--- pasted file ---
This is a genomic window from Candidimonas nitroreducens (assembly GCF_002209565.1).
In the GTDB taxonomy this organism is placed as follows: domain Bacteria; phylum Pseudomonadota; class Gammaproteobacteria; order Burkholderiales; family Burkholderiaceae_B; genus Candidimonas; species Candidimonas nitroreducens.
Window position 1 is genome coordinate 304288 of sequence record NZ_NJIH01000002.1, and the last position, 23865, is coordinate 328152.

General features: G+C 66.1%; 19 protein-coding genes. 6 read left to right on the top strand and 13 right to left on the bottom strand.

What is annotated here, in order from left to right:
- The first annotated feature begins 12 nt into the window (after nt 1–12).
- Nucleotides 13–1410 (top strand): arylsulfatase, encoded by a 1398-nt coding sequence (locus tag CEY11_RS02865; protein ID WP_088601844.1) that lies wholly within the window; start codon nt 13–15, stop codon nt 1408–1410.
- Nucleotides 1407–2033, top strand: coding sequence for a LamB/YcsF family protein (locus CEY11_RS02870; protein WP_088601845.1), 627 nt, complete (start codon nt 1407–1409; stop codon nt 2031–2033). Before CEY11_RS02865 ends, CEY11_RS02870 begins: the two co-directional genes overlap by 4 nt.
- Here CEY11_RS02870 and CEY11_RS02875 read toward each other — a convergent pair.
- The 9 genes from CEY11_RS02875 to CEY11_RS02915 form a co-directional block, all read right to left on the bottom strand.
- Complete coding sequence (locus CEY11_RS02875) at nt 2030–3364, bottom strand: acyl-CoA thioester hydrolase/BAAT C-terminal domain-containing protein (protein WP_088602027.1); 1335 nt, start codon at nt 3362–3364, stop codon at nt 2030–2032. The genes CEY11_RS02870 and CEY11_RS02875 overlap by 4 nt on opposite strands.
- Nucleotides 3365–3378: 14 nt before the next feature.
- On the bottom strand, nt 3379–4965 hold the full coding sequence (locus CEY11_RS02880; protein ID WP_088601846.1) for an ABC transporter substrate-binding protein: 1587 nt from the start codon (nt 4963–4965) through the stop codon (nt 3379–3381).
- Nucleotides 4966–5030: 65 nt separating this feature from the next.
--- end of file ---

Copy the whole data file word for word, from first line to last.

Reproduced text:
This is a genomic window from Candidimonas nitroreducens (assembly GCF_002209565.1).
In the GTDB taxonomy this organism is placed as follows: domain Bacteria; phylum Pseudomonadota; class Gammaproteobacteria; order Burkholderiales; family Burkholderiaceae_B; genus Candidimonas; species Candidimonas nitroreducens.
Window position 1 is genome coordinate 304288 of sequence record NZ_NJIH01000002.1, and the last position, 23865, is coordinate 328152.

General features: G+C 66.1%; 19 protein-coding genes. 6 read left to right on the top strand and 13 right to left on the bottom strand.

What is annotated here, in order from left to right:
- The first annotated feature begins 12 nt into the window (after nt 1–12).
- Nucleotides 13–1410 (top strand): arylsulfatase, encoded by a 1398-nt coding sequence (locus tag CEY11_RS02865; protein ID WP_088601844.1) that lies wholly within the window; start codon nt 13–15, stop codon nt 1408–1410.
- Nucleotides 1407–2033, top strand: coding sequence for a LamB/YcsF family protein (locus CEY11_RS02870; protein WP_088601845.1), 627 nt, complete (start codon nt 1407–1409; stop codon nt 2031–2033). Before CEY11_RS02865 ends, CEY11_RS02870 begins: the two co-directional genes overlap by 4 nt.
- Here CEY11_RS02870 and CEY11_RS02875 read toward each other — a convergent pair.
- The 9 genes from CEY11_RS02875 to CEY11_RS02915 form a co-directional block, all read right to left on the bottom strand.
- Complete coding sequence (locus CEY11_RS02875) at nt 2030–3364, bottom strand: acyl-CoA thioester hydrolase/BAAT C-terminal domain-containing protein (protein WP_088602027.1); 1335 nt, start codon at nt 3362–3364, stop codon at nt 2030–2032. The genes CEY11_RS02870 and CEY11_RS02875 overlap by 4 nt on opposite strands.
- Nucleotides 3365–3378: 14 nt before the next feature.
- On the bottom strand, nt 3379–4965 hold the full coding sequence (locus CEY11_RS02880; protein ID WP_088601846.1) for an ABC transporter substrate-binding protein: 1587 nt from the start codon (nt 4963–4965) through the stop codon (nt 3379–3381).
- Nucleotides 4966–5030: 65 nt separating this feature from the next.